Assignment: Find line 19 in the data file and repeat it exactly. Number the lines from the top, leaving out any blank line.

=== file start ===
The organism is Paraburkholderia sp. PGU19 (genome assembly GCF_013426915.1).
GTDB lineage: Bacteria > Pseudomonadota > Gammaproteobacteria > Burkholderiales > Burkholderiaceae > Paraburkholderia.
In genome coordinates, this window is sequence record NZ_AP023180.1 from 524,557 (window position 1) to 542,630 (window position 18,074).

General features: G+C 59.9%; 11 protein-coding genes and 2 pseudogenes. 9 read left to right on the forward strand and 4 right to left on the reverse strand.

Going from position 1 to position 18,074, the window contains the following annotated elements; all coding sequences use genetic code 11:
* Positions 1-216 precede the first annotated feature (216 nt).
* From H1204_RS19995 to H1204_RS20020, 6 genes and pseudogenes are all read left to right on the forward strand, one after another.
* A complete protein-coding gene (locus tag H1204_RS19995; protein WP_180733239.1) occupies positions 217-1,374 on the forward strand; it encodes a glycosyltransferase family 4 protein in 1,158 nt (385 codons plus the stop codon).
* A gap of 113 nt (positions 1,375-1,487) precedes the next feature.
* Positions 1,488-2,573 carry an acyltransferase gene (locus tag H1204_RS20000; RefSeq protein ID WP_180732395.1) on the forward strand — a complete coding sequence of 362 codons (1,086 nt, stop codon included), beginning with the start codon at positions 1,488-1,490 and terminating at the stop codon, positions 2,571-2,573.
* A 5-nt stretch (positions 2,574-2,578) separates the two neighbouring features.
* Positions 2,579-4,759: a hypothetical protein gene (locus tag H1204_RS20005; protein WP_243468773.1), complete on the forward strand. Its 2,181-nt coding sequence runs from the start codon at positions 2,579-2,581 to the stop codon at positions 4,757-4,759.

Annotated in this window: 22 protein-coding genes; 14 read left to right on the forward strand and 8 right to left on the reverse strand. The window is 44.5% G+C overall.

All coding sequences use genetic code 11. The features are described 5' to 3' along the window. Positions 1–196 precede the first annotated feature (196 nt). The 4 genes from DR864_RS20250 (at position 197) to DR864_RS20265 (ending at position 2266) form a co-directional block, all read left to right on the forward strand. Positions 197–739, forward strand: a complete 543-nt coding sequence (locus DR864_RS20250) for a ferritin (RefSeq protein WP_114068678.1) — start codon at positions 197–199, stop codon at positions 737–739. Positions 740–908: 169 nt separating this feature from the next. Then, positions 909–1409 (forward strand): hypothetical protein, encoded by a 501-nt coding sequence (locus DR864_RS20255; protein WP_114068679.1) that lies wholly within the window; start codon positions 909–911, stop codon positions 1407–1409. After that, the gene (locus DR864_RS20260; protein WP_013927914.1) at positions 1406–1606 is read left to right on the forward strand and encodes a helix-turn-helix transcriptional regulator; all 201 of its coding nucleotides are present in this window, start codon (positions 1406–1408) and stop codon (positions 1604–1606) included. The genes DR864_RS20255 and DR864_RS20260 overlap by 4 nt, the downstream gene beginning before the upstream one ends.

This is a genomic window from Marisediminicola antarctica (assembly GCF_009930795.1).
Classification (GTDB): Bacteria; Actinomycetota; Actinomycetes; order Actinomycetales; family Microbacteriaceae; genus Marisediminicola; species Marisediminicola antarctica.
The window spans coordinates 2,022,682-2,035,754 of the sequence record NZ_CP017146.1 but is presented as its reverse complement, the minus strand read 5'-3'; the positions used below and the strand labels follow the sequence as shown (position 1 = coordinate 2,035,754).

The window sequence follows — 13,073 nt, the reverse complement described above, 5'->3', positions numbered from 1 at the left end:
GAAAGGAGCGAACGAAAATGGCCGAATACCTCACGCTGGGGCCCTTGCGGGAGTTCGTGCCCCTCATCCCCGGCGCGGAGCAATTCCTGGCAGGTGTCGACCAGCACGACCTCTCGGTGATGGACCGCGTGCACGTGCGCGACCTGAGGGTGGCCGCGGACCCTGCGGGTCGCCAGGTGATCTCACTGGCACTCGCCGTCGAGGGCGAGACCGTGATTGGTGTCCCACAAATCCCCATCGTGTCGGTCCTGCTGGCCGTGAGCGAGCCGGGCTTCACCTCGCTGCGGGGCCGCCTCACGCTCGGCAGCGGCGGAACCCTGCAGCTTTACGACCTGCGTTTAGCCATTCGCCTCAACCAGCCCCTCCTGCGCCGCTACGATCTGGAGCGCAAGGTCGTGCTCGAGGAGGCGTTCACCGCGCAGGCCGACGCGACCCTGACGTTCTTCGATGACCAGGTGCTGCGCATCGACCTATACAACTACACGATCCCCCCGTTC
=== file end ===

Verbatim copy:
GAAAGGAGCGAACGAAAATGGCCGAATACCTCACGCTGGGGCCCTTGCGGGAGTTCGTGCCCCTCATCCCCGGCGCGGAGCAATTCCTGGCAGGTGTCGACCAGCACGACCTCTCGGTGATGGACCGCGTGCACGTGCGCGACCTGAGGGTGGCCGCGGACCCTGCGGGTCGCCAGGTGATCTCACTGGCACTCGCCGTCGAGGGCGAGACCGTGATTGGTGTCCCACAAATCCCCATCGTGTCGGTCCTGCTGGCCGTGAGCGAGCCGGGCTTCACCTCGCTGCGGGGCCGCCTCACGCTCGGCAGCGGCGGAACCCTGCAGCTTTACGACCTGCGTTTAGCCATTCGCCTCAACCAGCCCCTCCTGCGCCGCTACGATCTGGAGCGCAAGGTCGTGCTCGAGGAGGCGTTCACCGCGCAGGCCGACGCGACCCTGACGTTCTTCGATGACCAGGTGCTGCGCATCGACCTATACAACTACACGATCCCCCCGTTC